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Coca-Cola Explores The Possibility of Cannabis-Infused “Wellness Drinks”

By Alexander Beadle
Published: Oct 08, 2018   
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With a net market worth of roughly $188 billion, and portfolio of over 500 owned brands, The Coca-Cola Company has a well-deserved reputation for savvy business partnerships within the beverage industry; and they now may well be standing at the frontier of another. Following a recent diversification in beverage offerings via the purchasing of the Costa Coffee chain, current speculation now links Coca-Cola with the Canadian cannabis producer Aurora Cannabis Inc. in a joint venture of creating a drink infused with cannabidiol (CBD), a major component of cannabis.

The rumored Coca-Cola deal

Multiple anonymous sources have told BNN Bloomberg that Coca-Cola and Aurora Cannabis Inc. are in “serious talks” regarding the development of a CBD product and that the two companies are “pretty advanced down the path” of striking a deal on the matter.

The sources indicate that Coca-Cola/Aurora would focus on CBD’s properties as a strong anti-inflammatory and a moderately effective pain reliever to create a product that would be marketed as a health and wellness recovery drink for relieving inflammation, pain and muscle cramping.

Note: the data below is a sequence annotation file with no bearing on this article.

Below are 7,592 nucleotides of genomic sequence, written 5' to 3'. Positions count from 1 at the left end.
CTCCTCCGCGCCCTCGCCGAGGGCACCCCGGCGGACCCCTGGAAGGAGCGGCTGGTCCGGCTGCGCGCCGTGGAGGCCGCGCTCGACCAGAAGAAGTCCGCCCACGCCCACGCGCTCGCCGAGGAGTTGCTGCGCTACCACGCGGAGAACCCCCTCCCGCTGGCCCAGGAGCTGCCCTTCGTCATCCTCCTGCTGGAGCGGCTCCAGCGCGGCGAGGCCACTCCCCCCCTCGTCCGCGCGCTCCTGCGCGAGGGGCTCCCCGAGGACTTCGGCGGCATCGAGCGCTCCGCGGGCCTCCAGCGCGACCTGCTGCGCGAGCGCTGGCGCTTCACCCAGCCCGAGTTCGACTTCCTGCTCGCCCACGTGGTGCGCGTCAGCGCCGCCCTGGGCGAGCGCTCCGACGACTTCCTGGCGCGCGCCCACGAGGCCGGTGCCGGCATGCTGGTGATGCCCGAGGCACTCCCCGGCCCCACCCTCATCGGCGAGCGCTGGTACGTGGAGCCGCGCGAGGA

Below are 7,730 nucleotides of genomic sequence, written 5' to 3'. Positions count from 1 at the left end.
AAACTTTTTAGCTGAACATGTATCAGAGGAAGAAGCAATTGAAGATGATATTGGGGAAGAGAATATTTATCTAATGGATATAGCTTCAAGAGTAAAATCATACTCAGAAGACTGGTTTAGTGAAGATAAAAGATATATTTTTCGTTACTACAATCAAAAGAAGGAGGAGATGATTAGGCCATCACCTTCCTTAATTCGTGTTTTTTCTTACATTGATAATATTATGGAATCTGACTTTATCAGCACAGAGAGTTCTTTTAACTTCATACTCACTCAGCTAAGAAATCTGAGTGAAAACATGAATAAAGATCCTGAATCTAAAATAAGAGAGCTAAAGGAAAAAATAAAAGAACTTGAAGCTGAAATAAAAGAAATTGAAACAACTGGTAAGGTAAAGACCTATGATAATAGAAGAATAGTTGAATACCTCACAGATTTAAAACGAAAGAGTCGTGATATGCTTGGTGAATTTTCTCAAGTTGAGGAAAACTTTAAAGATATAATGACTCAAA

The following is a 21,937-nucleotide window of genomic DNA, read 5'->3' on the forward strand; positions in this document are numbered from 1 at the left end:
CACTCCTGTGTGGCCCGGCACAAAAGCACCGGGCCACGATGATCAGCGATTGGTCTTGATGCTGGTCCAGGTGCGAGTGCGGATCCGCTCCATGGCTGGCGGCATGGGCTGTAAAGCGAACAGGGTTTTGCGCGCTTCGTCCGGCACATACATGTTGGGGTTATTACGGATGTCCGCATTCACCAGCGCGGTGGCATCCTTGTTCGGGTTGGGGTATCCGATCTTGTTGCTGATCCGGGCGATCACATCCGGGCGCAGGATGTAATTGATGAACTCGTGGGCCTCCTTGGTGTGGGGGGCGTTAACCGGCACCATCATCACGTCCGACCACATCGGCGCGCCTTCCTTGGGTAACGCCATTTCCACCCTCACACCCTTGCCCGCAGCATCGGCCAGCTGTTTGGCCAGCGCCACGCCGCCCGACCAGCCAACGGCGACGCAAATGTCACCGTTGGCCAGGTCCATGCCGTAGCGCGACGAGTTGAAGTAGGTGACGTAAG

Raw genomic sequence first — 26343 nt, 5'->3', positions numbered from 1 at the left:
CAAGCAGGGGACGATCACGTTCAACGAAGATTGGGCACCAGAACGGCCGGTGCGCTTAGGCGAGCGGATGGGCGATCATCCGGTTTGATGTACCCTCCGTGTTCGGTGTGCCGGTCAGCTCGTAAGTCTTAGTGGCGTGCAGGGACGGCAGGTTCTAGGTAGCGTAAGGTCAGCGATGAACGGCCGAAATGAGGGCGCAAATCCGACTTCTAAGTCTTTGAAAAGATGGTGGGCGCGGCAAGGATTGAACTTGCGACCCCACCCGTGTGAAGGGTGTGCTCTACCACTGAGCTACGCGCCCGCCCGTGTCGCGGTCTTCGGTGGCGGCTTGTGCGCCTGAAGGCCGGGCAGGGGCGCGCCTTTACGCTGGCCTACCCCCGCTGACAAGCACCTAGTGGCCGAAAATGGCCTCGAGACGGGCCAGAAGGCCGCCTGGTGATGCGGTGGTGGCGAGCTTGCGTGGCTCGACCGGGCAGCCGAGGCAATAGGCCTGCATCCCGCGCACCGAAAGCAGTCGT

An official statement was published by Coca-Cola in response to the BNN Bloomberg reporting, explaining that Coca-Cola “are closely watching the growth of non-psychoactive CBD as an ingredient in functional wellness beverages around the world” but that “no decisions have been made at this time.” The statement did not mention any involvement with Aurora Cannabis Inc.

A similar official statement was also published by Aurora Cannabis’ CEO, Terry Booth, which explained that Aurora’s company policy “is not to comment on speculative media reports” but that Aurora “does confirm that it engages in exploratory discussions with industry participants from time to time.”

Interestingly, Heather MacGregor, a spokeswoman with Aurora, said in an email statement to BNN Bloomberg that Aurora does intend to enter the cannabis beverage space in the future, but again reiterated that “we do not discuss business development initiatives until they are finalized”.

Links between the beverage and cannabis industries

These sorts of business relationships are not a new phenomenon for beverage companies; there are already a number of business deals that have been agreed between cannabis suppliers and companies involved in the beer industry.

Last month, Constellation Brands, the company behind the famous Corona and Modelo beer brands, announced an investment deal with Canopy Growth, Canada’s top cannabis producer. The deal gives Canopy Growth access to around $4 billion USD in exchange for a 38% stake in the Canadian company. Both companies hope that this injection of funds will help Canopy Growth expand from being the top Canadian cannabis producer, to becoming a market leader in every country that has a legal cannabis market.